I've been seeing Lori Stevens for well over a year and a half. I started seeing her with D'light and later with Catty as well. Lori has been a valuable asset & amazing resource to me. While she's helped me with our personal dogs, she's also helped with the foster dogs that pass through our house. We tend to work on a variety of issues that mostly revolve around how I can work with the dogs using force free training and of course touch and movement techniques. It's been a wonderful experience, I've learned more than I ever thought possible and my thinking of dogs has really shifted thanks to Lori. I truly can't thank her enough for all that she has helped me with. She's improved more rattie lives than she realizes.
So off I went (of course bringing Tulpen) for our consult on loose leash walking! I want to be clear that one of the ways I've changed over the recent years is in my thinking. What I've come to understand is that often times the difficulty with training isn't due to the dog. More often than not, it's the human that's struggling, not being clear and confusing the dog. The dog just gets the blame for why the training isn't working. We forget that they are trying to live in our world and understand our expectations. If we are not clear, not consistent and stop working with them, that's where the problems occur. It's imperative that the human do their own work around training so that they can help the dog live in our world. Once I made that mental shift, lots of amazing things began to happen and my connection with our dogs and the fosters deepened as a result of my mind shift.
|Off we go!|
When looking for a trainer, you need to find someone who you can be honest with and trust. You have to be open to suggestions and constructive criticism. And you have to find someone who's training methods support/nurture you and your dog. I personally have found force free training as the way to go and as you've seen via my blog it works wonders. It offers so much and the bonds you build with your dog truly are amazing. Training becomes interesting and lots of fun! I've become much more curious since traveling down this path. With force free training you build a relationship with your dog - it is not about dominance/control, it's about teamwork and understanding.
For me, working with a trainer is a humbling, at times embarrassing and often times, an exciting experience. I like to figure things out quickly and when I don't I get frustrated. I've found over the last year, I've had to chill out a realize that for me, this work takes time and while I think I'm a pretty quick learner, I still have a lot to learn. And you know what, that's great! The more I learn, the more I grow and the more I can help the dogs in my care.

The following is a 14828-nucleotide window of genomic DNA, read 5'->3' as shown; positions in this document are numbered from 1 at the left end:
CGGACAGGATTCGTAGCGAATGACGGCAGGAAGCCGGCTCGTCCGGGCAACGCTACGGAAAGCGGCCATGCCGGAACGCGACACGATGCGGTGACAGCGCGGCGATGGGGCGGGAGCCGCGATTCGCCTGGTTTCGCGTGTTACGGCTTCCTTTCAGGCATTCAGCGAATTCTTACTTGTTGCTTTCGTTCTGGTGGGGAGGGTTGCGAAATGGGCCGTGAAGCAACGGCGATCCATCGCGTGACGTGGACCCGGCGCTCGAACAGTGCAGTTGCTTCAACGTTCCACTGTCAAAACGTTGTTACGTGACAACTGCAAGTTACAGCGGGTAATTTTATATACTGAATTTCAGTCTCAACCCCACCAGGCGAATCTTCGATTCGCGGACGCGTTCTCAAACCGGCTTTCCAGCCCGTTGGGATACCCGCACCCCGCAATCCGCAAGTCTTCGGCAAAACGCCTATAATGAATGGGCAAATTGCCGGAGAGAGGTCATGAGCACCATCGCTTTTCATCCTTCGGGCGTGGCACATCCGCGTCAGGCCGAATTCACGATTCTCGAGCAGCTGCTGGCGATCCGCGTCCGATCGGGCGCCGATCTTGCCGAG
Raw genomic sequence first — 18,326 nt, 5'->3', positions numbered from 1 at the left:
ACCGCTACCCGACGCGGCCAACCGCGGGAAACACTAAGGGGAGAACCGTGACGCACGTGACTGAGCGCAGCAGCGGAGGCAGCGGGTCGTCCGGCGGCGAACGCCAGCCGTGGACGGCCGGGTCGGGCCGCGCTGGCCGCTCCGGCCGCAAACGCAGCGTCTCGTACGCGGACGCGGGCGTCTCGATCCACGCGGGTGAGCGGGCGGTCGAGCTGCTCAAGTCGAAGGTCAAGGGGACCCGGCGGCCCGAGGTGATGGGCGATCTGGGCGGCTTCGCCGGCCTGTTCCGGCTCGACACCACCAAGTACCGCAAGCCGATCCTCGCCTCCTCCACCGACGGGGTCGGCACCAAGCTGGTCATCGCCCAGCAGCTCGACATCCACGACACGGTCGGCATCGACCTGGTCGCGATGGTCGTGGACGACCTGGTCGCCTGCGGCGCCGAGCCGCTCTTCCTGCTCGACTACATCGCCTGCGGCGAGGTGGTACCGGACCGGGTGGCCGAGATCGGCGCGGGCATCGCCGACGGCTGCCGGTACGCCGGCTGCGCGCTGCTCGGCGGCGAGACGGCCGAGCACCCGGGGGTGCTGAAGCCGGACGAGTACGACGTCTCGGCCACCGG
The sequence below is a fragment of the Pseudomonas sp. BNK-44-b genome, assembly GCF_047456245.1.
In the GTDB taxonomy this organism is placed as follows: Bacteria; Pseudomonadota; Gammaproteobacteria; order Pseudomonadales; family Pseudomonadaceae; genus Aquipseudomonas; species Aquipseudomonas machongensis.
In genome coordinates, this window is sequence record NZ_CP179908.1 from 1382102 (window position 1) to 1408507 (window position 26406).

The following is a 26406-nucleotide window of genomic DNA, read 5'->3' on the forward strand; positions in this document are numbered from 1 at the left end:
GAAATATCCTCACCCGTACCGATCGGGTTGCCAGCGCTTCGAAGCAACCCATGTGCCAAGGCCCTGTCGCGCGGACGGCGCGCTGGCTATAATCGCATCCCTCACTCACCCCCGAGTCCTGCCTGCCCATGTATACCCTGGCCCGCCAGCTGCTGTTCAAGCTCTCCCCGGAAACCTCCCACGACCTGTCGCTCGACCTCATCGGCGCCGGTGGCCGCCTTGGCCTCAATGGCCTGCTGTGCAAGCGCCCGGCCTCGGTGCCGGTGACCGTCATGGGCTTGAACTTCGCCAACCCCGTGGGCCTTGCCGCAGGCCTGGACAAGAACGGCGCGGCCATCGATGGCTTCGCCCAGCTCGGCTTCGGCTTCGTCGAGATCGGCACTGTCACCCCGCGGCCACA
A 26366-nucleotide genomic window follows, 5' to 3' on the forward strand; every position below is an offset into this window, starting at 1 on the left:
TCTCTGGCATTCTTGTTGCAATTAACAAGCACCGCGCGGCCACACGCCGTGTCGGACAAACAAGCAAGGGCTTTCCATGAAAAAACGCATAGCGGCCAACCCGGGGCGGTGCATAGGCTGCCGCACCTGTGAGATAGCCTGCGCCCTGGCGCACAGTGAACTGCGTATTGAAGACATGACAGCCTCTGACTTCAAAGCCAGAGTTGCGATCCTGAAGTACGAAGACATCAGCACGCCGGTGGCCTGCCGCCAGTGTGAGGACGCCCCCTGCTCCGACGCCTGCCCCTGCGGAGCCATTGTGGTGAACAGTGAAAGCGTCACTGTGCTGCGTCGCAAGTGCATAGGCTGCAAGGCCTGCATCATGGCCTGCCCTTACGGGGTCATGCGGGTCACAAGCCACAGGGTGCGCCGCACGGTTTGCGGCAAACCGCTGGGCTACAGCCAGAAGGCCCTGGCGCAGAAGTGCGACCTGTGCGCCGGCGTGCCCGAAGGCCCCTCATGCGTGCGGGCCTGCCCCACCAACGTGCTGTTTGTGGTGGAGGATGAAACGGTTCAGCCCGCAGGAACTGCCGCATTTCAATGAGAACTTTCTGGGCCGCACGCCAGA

I knew I was struggling with Tulpen and as you will see in this next video I was right! This was taken by Lori and it was humbling and I had my head hanging a bit low when I watched it. And here's the great thing about a 1:1 session - Lori was right there (not video taping) going over how I needed to adjust what I was doing with the leash. I would have loved to have video of all that but, we had work to do and there's only so much taping that can be done. And in my opinion, that too is a sign of a good trainer - video taping and then going over so you can watch yourself. This is a amazing teaching/training tool for the human.
And then Lori took Tulpen. These two videos are within 15 minutes of each other. See what I mean when I say "The training problem is often the human not the dog".
I posted these videos to highlight how having a trainer you trust can help so much and save you and your dog a lot of frustration. Yes you still have to do the work as the trainer won't magically fix what's going on but, they will get you on the right path for you to succeed.
Below you can see I'm getting better. I'm still putting too much tension on the leash.
Lori had a great idea for helping me to reduce the tension on the leash. A slider leash that is a 2 point of contact leash but, the handle slides allowing more movement and less tension from me and from Tulpen. When we tried out this leash with Tulpen and we did see a difference in how he moved and it felt much better on my end.
So you may be wondering how long is this going to take for a solid loose leash walk? If Tulpen was still in my care, roughly 20-25 sessions (I'd say a sessions would be about 30 minutes) of the two of us working on loose leash walking. Training takes time and remember we are teaching a whole new skill and that doesn't happen over night. We would never expect a human to learn a new language overnight! Again it takes practice, consistency, clear communication and commitment. Lori gave me the tools I needed to be successful, it would be up to me to do the work.
However, Tulpen went home 2 days after this session. The great news is that I was able to spend about 45 minutes with Tulpen and his mom going over the work that Lori taught me. In that 45 minutes, Tulpen and his mom were doing really well and it's just going to take time, consistency and commitment. All of which Tulpen's mom has for him. I gave her the slider leash and she has a couple force free trainer referrals in her area that she's going to be contacting. It was great to set Tulpen and his mom up for success and again many thanks to Lori for helping all of us!
If anyone is interested in learning from Lori, she's presenting a 2 day seminar in March on
Lori also has a great DVD Walking in balance with your dog